The retired doctor with a surrealist art treasure trove
A retired GP and councillor from Leeds has amassed what is thought to be the largest collection of British surrealist art. It normally adorns his home but is now going on public display.
Every wall of Dr Jeffrey Sherwin's house is crammed with frames containing bright colours and contorted shapes. More pictures lean up against the walls, waiting for space.
On the floor, they jostle with all sorts of strange sculptures. There is a pair of legs leading up to nothing but a steel bucket. This turns out to be by artist Richard Niman.
Unnervingly, there is a middle-aged man's head with a false beak on a pole, by John Davies; and a large, menacing stone-carved face by Irish artist FE McWilliam, which looks like an evil Barbara Hepworth sculpture.
There are two small Henry Moore bronzes on a desk, which has two Moore etchings leaning against its legs. Elsewhere, distorted figures and disjointed shapes melt together in a muddle.
It is all a bit surreal.
It is surrealist art, obviously, but it is also a little strange to find it in the suburban home of a former doctor and Conservative councillor.
He is a pillar of the community, albeit one with a collector's obsessive nature and perhaps a mildly eccentric streak.
I ask how many works are in the collection. "Too many for the size of house," replies Dr Sherwin's wife Ruth.
Dr Sherwin answers: "Overall, about 300. Which is modest by collectors' standards such as Charles Saatchi.
"I'm just an ordinary bloke who collects pictures, basically," he says. "They're on the wall, some of them are leaning up against the wall, some of them are stored in the spare bedroom."
His pockets are certainly not as deep as Saatchi's - but British surrealist artists have never been as fashionable, or as expensive, as their continental cousins, such as Salvador Dali or Rene Magritte.
His collection is significant enough, though, to have sent works on loan to the Tate in London and the Museum of Modern Art in New York, as well as galleries in France, Spain and Germany.
Much of his collection has now been temporarily moved to Abbot Hall Gallery in Kendal, Cumbria, where it is being shown in an exhibition titled British Surrealism Unlocked.
And Dr Sherwin has written a book on the history of surrealism in the UK.
"The thing about surrealism, and British surrealism in particular, is that it takes an everyday situation and turns it on its head," Dr Sherwin says.
"You see things that you recognise, but you see then in a context in which you wouldn't normally expect to see them. So it makes you stop and look again. This was interesting for me."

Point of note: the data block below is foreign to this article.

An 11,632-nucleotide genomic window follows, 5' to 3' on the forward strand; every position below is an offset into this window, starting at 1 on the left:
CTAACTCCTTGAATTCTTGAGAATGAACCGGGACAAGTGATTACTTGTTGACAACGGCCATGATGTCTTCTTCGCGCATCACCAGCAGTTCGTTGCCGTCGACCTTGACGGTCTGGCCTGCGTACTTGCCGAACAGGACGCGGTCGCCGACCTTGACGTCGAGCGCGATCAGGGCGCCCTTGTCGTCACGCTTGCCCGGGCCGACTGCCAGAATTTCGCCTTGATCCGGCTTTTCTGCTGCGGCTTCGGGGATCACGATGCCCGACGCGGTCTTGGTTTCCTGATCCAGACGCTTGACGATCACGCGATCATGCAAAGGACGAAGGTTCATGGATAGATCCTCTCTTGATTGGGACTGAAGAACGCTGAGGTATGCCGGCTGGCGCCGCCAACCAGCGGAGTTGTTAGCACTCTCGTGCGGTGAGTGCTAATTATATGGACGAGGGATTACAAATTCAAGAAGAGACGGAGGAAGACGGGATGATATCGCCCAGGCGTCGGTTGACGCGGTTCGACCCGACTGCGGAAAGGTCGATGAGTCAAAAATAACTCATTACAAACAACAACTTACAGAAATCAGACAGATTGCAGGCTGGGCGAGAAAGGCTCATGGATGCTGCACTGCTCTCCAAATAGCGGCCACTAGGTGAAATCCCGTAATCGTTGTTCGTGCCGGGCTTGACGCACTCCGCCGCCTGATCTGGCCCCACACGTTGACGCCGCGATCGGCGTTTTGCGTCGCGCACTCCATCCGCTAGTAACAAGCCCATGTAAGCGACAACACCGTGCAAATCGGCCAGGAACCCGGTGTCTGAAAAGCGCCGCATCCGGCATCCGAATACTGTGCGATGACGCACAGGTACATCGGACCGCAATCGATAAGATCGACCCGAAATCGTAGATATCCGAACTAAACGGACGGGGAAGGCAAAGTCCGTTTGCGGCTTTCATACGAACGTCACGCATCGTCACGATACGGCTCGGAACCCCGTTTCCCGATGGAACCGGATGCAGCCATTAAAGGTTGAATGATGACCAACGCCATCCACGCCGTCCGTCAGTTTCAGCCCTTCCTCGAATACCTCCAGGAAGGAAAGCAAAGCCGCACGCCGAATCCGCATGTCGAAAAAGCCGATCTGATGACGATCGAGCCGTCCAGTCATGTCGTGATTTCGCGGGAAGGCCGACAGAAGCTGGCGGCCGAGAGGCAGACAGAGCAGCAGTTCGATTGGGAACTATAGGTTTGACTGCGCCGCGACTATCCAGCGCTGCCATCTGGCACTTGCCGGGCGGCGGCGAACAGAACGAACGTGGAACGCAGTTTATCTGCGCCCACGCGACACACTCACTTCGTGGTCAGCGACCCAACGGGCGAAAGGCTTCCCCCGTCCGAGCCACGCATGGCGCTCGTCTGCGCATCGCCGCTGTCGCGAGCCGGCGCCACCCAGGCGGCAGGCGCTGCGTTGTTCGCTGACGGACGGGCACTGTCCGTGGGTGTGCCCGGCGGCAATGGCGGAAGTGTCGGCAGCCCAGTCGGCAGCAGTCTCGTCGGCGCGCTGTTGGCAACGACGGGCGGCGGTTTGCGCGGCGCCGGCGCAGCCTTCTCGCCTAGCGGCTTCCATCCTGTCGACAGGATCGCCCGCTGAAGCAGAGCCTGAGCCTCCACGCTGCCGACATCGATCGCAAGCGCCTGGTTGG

The couple began collecting after seeing an exhibition at Leeds Art Gallery in 1986, which celebrated the 50th anniversary of the first surrealist exhibition in the UK.
"Ruth and I went around and thought, 'Wouldn't it be rather nice to have one or two examples in our own home?' " Dr Sherwin says.
He had, he says, "a little spare cash" after selling a health centre he had built in Leeds, so visited a specialist gallery in Cork Street, London.
"I have to say we felt rather insecure," he recalls. "It looked the sort of gallery where you'd have to count your fingers when you came out. But one of the directors made us feel at home and we felt more relaxed."
They were taken with a print called The Chess Players by Merlyn Evans, which was available for £1,000.
"We'd never spent £1,000 on a picture before and we stood on the pavement outside the gallery and, for the first time for many years, my fingertips perspired with fear and concern," Dr Sherwin says.
"The last time that happened was when I thought I couldn't answer one question on my A-level physics paper. But we agreed, and that was our first ever picture.
"And from then on, we started to take an interest and buy one or two pictures. Slowly we built up an understanding and a love of the British surrealists and what they were doing."
As chairman of the leisure committee of Leeds City Council, Dr Sherwin also led the plans to build an extension to the Leeds Art Gallery, which became the Henry Moore Institute.
As a result, he got to know Moore. He says the great sculptor artist was associated with the British surrealists until 1942, when he was thrown out for accepting a commission from a church in Northampton. Surrealism was not supposed to be compatible with religion.
"I maintain that if you look at the work Henry Moore produced, there are strong surrealist elements in most of his work," Dr Sherwin says. "His early years as a member of the surrealist group stayed with him for the rest of his life."
Dr Sherwin's collection also includes a painting by pop artist Sir Peter Blake and an early collage by Damien Hirst, who is not normally thought of as a surrealist.
"A cow and calf cut in two in formaldehyde? Is that not?" Dr Sherwin responds.
Concerned about security, Dr Sherwin is reluctant to talk about how much his collection is worth. "The value is irrelevant," he says flatly.
Over the years, this mild fascination has grown and in the process he has become an unlikely authority on art.
The collection now dominates the home. Mrs Sherwin says: "I will have to sort of nag at Jeffrey about certain things in the house, like the bathroom is getting very rusty, or there's a hole in the carpet."
The response, she says, is usually: "Oh, it's all right."
Mrs Sherwin also speaks with some tolerance about her husband's penchant for midnight rehangings.
As curator of his own personal art gallery, he produces an extendable reaching gadget and sets about straightening several frames.
British Surrealism Unlocked is at the Abbot Hall Gallery from 11 April to 21 June. Dr Sherwin's book is British Surrealism Opened Up.